When the Senate Judiciary Committee votes on Elena Kagan's nomination to the Supreme Court next Tuesday there is a possibility she will not get much, if any, GOP support.
Kagan has not won the endorsement of a single Republican senator. White House aides expect that to change, however, noting that Sen. Lindsey Graham (R-S.C.) said he may vote for her confirmation and stressing that the two moderate Republicans from Maine -- Olympia Snowe and Susan Collins -- both seem likely to support confirmation.
Republicans successfully delayed the vote on Kagan by a week and despite the uncertainties about Republican support, President Obama's choice for the high court seems likely to pass through the Judiciary Committee to the Senate at large.
Even so, the united GOP front has been -- for lack of a better term -- remarkable. Kagan, after all, was confirmed by the Senate for her current post as U.S. Solicitor General. Her confirmation hearings for the Supreme Court, meanwhile, were noteworthy for their lack of fireworks. The hearings didn't have the type of political drama that accompanied Sonia Sotomayor's hearings a year ago.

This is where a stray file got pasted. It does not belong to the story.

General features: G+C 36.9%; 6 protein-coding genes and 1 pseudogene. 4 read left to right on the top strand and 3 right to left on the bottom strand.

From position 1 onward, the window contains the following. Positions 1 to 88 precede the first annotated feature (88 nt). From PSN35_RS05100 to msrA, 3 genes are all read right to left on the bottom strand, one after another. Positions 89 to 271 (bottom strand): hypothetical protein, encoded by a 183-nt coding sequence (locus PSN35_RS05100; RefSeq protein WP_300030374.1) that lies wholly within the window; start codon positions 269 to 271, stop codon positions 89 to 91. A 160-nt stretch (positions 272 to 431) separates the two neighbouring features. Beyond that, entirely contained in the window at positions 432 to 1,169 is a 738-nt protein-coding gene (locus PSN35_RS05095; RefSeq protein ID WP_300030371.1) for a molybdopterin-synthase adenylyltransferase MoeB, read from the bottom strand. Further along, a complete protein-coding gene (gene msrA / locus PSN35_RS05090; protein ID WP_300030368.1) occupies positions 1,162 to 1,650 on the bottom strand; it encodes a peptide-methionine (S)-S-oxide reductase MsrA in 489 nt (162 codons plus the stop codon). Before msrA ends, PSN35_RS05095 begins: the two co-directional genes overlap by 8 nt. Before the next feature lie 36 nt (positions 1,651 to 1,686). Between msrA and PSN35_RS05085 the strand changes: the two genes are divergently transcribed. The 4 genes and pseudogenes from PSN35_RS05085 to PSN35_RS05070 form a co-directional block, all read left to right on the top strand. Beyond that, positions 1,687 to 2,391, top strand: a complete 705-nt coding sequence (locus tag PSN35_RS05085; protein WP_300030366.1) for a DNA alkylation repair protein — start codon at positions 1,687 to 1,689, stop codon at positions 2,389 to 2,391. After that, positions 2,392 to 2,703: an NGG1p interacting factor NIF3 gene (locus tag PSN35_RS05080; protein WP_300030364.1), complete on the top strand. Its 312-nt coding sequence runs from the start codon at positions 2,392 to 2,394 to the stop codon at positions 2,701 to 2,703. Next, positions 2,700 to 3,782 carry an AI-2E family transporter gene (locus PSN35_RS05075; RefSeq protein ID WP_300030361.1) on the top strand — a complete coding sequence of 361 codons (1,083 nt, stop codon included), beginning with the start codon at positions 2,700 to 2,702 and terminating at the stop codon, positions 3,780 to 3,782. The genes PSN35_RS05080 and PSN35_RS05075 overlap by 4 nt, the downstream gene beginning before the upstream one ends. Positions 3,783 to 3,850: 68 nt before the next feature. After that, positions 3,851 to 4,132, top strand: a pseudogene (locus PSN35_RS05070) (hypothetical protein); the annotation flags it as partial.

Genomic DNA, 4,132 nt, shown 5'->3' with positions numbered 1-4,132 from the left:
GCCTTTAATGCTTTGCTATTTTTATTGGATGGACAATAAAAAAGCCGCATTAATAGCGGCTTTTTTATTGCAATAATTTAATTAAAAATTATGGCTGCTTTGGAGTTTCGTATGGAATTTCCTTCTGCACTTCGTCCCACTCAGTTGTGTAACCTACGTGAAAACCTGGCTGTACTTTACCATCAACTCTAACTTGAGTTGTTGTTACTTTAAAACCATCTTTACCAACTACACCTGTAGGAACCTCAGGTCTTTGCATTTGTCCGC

The landscape, however, has changed dramatically since then as reflected by Senator Orrin Hatch's decision to announce his early opposition to Kagan. Hatch watched his fellow Utah Republican, Bob Bennett, lose his reelection bid to a Tea Party challenger and is no doubt wary of agitating the same community.
Hatch's opposition is unlikely to hurt Kagan's chances for confirmation -- the Utah senator won't filibuster the pick. And with a slew of Democrats announcing their support for Kagan, it seems likely that she will not only make it out of the Judiciary Committee, but also get the 60 votes needed for cloture and the 50 votes needed for confirmation.
How will Trump’s administration impact you? Learn more